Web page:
Iris scanners aren't as hack-proof as we thought they were.
LAS VEGAS (CNNMoney) -- We know that cybercriminals are attacking our networks and computers every day, but the next thing they come hunting for might be your eyes.
Some passwords for critical systems are gradually being replaced with biometric identifiers like fingerprints and iris scans, which supposedly offer a safer way to log in. Biometric information can't be stolen in a phishing attack, for instance, because the markers are unique (and physically attached) to each user. It's a foolproof system, right?
It turns out that fingerprints and iris scans can be hacked just like a password, with a clever bit of reverse-engineering.
When biometric data is entered into a computer, the system doesn't store the actual fingerprint or iris scan. It records a digital template that serves as a trimmed-down representation of the biometric information. When a user goes to log in, his or her characteristics are matched against those templates, and the match is given a similarity score. If it's high enough, the user is let inside.
Last year, researchers at the University of Bologna in Italy were able to reconstruct a fingerprint from the digital template stored in a computer. They were so successful that they were able to build gummy finger versions of the prints that could be pressed up against a reader and used to fool the computer into letting them into someone else's account.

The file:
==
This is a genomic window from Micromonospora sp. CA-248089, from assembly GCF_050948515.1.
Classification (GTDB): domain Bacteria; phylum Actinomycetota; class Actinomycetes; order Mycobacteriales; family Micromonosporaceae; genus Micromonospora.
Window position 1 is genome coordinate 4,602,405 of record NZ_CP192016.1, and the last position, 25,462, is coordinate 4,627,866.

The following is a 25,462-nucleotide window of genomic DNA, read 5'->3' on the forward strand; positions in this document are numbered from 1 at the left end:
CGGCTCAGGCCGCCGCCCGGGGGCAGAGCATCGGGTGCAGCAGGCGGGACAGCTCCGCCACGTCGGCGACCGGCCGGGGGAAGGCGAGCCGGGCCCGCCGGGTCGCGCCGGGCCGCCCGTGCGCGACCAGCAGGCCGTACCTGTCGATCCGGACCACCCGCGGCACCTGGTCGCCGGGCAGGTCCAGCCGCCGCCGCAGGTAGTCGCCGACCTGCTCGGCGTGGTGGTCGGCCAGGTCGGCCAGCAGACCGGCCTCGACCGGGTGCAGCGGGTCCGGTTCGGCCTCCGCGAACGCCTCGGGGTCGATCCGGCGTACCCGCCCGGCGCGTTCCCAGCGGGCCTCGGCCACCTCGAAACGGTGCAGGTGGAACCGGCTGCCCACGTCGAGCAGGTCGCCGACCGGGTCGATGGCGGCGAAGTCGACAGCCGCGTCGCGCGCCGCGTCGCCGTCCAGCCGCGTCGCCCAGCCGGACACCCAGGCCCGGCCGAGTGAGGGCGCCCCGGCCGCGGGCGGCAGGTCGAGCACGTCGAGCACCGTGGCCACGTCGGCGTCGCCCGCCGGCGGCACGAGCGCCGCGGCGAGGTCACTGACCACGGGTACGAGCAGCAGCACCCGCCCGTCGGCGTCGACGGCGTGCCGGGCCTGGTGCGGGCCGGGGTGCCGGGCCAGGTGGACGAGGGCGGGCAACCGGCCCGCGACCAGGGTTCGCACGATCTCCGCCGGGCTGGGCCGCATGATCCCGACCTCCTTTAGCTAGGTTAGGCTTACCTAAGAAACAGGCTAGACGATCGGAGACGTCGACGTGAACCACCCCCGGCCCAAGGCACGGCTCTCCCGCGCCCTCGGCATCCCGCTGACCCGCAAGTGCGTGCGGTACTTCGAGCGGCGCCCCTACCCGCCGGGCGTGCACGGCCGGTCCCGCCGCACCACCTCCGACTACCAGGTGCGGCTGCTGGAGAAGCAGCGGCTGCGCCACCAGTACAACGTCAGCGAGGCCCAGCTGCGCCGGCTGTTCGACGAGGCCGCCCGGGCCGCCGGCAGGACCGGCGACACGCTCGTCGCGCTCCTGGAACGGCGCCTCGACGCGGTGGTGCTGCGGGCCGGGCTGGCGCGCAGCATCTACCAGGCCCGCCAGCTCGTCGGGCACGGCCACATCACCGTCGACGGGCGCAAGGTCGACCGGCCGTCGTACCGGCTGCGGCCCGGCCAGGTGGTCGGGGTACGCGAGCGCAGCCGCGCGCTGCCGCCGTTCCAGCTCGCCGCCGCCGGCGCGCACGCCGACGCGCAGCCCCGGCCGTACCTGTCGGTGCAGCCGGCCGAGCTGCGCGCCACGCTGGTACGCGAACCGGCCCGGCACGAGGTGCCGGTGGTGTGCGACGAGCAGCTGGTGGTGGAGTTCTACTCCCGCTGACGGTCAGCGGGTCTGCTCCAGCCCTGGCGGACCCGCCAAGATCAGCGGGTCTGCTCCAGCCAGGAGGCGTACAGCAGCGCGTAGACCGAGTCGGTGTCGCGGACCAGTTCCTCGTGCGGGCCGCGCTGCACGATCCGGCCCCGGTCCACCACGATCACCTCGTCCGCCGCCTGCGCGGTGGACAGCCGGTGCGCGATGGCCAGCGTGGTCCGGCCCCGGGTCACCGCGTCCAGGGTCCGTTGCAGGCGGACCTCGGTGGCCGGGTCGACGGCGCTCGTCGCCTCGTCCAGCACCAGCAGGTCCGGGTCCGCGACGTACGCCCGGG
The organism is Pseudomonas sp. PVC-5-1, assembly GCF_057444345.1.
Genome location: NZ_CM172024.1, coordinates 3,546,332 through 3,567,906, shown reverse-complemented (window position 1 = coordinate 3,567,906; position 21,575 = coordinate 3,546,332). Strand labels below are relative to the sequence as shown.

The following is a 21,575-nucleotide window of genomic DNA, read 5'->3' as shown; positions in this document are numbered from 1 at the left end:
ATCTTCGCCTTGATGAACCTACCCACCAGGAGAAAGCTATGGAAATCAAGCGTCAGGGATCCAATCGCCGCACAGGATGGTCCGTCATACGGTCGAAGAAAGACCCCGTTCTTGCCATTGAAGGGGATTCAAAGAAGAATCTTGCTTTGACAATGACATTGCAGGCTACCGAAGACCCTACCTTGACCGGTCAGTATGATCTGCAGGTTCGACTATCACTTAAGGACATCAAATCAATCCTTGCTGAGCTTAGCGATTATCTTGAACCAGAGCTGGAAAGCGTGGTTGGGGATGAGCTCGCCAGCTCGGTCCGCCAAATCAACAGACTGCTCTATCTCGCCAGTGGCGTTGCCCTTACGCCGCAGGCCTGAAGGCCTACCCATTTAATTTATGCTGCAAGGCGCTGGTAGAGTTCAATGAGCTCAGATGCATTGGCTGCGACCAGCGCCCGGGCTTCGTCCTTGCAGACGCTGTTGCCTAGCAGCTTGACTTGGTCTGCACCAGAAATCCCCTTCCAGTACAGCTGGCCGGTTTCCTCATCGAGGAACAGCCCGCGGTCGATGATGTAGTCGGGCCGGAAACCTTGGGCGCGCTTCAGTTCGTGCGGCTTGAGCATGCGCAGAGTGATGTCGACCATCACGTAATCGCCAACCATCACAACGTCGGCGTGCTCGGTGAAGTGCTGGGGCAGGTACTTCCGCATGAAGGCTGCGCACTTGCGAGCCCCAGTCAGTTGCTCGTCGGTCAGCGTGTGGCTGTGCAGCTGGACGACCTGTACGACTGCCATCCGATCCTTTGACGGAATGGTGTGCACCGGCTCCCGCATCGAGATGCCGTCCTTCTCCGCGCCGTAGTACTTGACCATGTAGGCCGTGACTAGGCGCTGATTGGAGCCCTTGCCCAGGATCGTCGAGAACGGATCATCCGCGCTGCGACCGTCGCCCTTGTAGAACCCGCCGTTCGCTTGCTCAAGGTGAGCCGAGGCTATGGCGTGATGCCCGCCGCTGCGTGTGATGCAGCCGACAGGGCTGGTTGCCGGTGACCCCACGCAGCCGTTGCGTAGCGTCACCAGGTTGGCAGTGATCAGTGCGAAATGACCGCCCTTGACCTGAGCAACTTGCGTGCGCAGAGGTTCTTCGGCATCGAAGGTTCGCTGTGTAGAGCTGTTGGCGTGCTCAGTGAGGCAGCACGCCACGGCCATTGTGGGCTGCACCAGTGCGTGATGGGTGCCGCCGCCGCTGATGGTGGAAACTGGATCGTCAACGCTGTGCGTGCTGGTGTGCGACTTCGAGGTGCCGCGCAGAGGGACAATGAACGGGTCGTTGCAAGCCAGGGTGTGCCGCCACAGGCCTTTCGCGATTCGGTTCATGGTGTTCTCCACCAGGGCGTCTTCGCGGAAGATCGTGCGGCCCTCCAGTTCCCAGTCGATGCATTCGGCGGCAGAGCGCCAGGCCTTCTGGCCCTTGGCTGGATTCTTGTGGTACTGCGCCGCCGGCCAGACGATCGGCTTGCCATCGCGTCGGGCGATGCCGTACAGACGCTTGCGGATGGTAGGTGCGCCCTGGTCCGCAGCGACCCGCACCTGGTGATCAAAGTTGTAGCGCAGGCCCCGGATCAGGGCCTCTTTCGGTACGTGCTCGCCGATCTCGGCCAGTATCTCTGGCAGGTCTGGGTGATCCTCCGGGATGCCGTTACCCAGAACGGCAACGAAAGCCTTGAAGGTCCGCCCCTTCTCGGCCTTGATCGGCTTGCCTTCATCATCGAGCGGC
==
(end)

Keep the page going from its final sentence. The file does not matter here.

Iris scans shouldn't be susceptible to reverse-engineering, because the human iris is far more complex than a fingerprint and offers extremely low false positives in a scan. It's possible that your fingerprint comes close enough to matching mine, but the chances that your iris could be confused for someone else's are incredibly slim.
Yet new research shows that building an eyeball from a digital iris template is just as plausible as creating a fingerprint from a template.
At the Black Hat cybersecurity conference in Las Vegas on Wednesday, Javier Galbally, a researcher at the Universidad Autonoma of Madrid, Spain, showed how his team did it.
Iris scanners take an image of the eye, stretch the iris out into a rectangle, and then create a template of 0s and 1s called an "iriscode." In image form, it resembles a series of black and white pixels in a long, narrow rectangle. It looks nothing like an actual iris.
But don't tell that to an iris scanning system. By making an image out of the stored iriscode, stretching it into a circle, and feeding it back into the system, Galbally's team was able to get into the system with an 87% success rate.
The iris scanner didn't even care that the background was completely white, with no eyelid surrounding the reconstructed image. In other words, the scanner didn't look to check that the image it was looking at was really a human eye. That's a huge vulnerability, Galbally said, and one that iris scanning systems should fix.
The growing popularity of biometric scanners have raised concerns that bad guys are going to start gruesomely chopping off fingers and cutting out eyeballs to break into critical systems. (Hey, it worked in Demolition Man.)
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